9:00 Coffee and pastries
9:30-11:30am. Panel 1. Russia’s Engagement Strategies in the Middle East
Nikolas Gvosdev (Naval War College/Foreign Policy Research Institute; Carnegie Council for Ethics in International Affairs)
Russian Strategic Goals in the Middle East
Ekaterina Stepanova (National Research Institute of World Economy and International Relations (IMEMO), Russian Academy of Sciences in Moscow)
Russia’s Policy on the Middle East Conflicts: Regionalization and what it Means for the West
Mark Katz (George Mason University)
Not Getting Any Easier: Putin’s Middle East Balancing Act
Anna Borshchevskaya (Washington Institute for Near East Policy)
Putin’s Russia in the Middle East: is there an Endgame?
12:00-2:15pm. Panel 2. Russia’s Military Involvement in Syria and its Impact
Michael Kofman (CNA Analysis and Solutions)
Russian Military Operations in Syria and their Implications for Russian Armed Forces
Gregory Simons (Uppsala University)
Russia in the Middle East: Emergence of a new Geopolitical Shatter Belt?
Antonio Giustozzi (King’s College London)
Putin’s Masterpiece: Russia’s Military and Diplomatic Role in Syria through Syrian and Iranian Eyes
Maria Omelicheva (National Defense University)
Russia in Syria: Reshaping the Global Order or Fighting Terrorism?
Igor Delanoe (French-Russian analytical center Observo, French-Russian Chamber of Commerce, Moscow)
How does Moscow Intend to Support Syria’s Reconstruction?
Traversing dust-blown deserts and majestic mountains, taking in glitzy cities and dystopian landscapes, Dark Shadows conjures up Kazakhstan as a living, breathing place, full of extraordinary people living extraordinary lives. Strategically located in the heart of Central Asia, sandwiched between Vladimir Putin’s Russia, its former colonial ruler, and Xi Jinping’s China, this vast oil-rich state is carving out its place in the world as it contends with its own complex past and present. Journalist Joanna Lillis paints a vibrant picture of this emerging nation through vivid reportage based on 13 years of on-the-ground coverage, and travels across the length and breadth of this enigmatic country that lies along the ancient Silk Road and at the geopolitical and cultural crossroads where East meets West. Featuring tales of murder and abduction, intrigue and betrayal, extortion and corruption, this book explores how a president, Nursultan Nazarbayev, transformed himself into a potentate and the economically-struggling state he inherited at the fall of the USSR into a swaggering 21st-century monocracy. A colourful cast of characters brings the politics to life: from strutting oligarch to sleeping villagers, from principled politicians to striking oilmen, from crusading journalists to courageous campaigners.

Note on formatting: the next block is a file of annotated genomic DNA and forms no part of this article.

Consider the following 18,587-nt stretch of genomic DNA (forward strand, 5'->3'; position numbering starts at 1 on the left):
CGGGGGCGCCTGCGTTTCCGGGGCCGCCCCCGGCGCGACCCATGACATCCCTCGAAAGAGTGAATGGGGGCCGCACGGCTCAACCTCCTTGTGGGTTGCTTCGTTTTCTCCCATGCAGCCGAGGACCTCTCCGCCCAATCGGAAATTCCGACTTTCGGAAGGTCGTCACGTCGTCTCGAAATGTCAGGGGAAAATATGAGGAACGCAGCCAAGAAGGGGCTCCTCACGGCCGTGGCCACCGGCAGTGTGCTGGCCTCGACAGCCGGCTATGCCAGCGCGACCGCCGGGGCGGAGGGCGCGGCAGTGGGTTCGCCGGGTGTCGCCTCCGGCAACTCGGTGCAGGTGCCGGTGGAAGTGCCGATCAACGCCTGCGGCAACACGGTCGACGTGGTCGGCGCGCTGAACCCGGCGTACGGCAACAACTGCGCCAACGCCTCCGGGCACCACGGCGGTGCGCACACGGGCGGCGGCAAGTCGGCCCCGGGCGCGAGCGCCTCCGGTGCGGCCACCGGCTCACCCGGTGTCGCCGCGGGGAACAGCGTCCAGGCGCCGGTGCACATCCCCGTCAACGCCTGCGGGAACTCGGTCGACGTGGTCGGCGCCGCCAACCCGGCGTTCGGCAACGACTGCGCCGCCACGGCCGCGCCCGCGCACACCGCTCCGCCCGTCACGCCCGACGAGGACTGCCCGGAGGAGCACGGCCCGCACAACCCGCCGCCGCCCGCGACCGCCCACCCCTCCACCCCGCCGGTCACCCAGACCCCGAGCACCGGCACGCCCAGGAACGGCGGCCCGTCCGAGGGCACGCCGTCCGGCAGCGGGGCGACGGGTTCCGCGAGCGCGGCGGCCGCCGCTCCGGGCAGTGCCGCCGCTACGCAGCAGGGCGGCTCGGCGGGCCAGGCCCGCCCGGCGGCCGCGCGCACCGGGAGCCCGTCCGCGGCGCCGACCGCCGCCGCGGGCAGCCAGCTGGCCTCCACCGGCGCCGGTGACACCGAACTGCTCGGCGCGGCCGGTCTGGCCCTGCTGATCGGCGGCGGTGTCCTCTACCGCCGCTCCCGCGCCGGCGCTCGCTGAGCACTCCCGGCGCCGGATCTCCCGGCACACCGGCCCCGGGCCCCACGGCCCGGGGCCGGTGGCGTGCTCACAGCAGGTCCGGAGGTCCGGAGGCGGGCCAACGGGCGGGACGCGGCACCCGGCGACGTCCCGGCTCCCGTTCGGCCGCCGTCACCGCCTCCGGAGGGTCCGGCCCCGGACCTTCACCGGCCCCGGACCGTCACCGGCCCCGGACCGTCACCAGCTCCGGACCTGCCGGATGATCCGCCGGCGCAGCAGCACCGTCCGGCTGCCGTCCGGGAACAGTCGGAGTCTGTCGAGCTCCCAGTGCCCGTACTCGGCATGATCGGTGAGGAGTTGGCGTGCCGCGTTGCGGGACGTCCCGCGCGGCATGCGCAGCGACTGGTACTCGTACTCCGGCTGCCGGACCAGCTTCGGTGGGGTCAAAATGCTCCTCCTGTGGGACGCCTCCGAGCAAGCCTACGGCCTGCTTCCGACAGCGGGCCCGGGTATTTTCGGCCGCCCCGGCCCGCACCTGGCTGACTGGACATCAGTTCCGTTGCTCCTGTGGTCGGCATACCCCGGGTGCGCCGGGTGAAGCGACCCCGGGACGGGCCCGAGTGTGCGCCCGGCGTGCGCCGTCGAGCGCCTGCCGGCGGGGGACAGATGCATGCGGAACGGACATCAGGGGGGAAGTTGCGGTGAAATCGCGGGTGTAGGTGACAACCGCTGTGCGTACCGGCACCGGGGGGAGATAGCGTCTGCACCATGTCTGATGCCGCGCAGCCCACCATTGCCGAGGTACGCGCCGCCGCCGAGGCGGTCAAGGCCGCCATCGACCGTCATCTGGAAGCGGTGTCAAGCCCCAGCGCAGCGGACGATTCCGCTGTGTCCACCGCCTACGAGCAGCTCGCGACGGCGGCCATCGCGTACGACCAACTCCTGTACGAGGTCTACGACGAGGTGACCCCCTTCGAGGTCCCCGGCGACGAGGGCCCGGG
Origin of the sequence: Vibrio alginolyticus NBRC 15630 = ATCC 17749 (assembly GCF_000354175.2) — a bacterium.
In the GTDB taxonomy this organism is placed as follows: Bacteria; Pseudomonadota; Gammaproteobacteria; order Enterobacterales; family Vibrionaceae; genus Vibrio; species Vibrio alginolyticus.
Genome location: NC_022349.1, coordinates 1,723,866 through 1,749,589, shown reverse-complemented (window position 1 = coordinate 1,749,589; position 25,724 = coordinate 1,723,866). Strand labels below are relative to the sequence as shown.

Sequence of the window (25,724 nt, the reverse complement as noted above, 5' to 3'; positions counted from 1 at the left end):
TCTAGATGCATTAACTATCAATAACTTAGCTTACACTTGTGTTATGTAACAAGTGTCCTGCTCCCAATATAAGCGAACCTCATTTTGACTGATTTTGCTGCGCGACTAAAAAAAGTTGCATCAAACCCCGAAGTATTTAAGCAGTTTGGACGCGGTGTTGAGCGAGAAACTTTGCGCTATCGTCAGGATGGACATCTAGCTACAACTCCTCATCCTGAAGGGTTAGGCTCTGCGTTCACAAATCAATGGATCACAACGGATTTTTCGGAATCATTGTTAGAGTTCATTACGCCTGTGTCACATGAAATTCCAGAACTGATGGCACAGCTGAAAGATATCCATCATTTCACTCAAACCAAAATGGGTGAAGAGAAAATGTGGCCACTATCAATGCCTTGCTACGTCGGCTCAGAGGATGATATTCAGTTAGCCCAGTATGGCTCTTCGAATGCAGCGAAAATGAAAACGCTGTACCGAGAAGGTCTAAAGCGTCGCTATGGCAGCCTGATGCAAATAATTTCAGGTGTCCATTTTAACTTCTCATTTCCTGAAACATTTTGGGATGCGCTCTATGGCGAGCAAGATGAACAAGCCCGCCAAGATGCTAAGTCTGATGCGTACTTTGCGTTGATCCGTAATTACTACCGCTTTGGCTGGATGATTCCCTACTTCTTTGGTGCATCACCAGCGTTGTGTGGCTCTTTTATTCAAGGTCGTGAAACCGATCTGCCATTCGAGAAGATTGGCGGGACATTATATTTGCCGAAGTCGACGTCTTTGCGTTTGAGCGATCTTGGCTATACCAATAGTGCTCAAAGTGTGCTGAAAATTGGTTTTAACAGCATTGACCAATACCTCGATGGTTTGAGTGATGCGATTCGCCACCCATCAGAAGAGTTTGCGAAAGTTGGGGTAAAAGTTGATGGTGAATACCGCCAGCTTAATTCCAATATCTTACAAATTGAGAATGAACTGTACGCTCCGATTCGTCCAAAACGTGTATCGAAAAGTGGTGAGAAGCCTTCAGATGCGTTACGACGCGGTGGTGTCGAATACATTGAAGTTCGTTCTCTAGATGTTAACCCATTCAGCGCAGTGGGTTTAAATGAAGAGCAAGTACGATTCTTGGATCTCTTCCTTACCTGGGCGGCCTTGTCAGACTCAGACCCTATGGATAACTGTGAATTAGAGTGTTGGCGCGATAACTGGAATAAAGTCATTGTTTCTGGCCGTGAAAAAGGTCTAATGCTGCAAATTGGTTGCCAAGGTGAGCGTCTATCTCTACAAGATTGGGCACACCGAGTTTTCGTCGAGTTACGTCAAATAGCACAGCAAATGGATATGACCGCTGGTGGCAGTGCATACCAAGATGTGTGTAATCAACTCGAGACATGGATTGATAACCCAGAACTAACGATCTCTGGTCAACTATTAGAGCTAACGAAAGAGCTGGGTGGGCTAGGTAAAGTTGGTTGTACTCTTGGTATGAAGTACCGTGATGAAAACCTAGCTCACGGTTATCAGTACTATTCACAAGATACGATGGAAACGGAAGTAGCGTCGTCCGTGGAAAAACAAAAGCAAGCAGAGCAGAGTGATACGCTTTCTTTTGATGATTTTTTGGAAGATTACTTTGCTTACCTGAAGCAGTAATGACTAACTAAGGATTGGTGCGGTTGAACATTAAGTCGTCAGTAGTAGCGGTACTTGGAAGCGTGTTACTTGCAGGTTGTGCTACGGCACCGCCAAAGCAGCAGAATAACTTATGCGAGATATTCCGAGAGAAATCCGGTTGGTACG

Joanna Lillis is a Kazakhstan-based journalist reporting on Central Asia whose work has featured in outlets including The Economist, the Guardianand the Independent, the Eurasianetwebsite, and Foreign Policy andPOLITICO magazines. Prior to settling in Kazakhstan in 2005, she lived in Russia and Uzbekistan between 1995 and 2005, and worked for BBC Monitoring, the BBC World Service’s global media tracking service. While completing a BA in Modern Languages at the University of Leeds, she studied Russian in the Soviet republics of Belorussia and Ukraine before the collapse of the USSR, and she has an MA in Translation and Interpreting from the University of Bradford.
with Dr. Emil Nasritdinov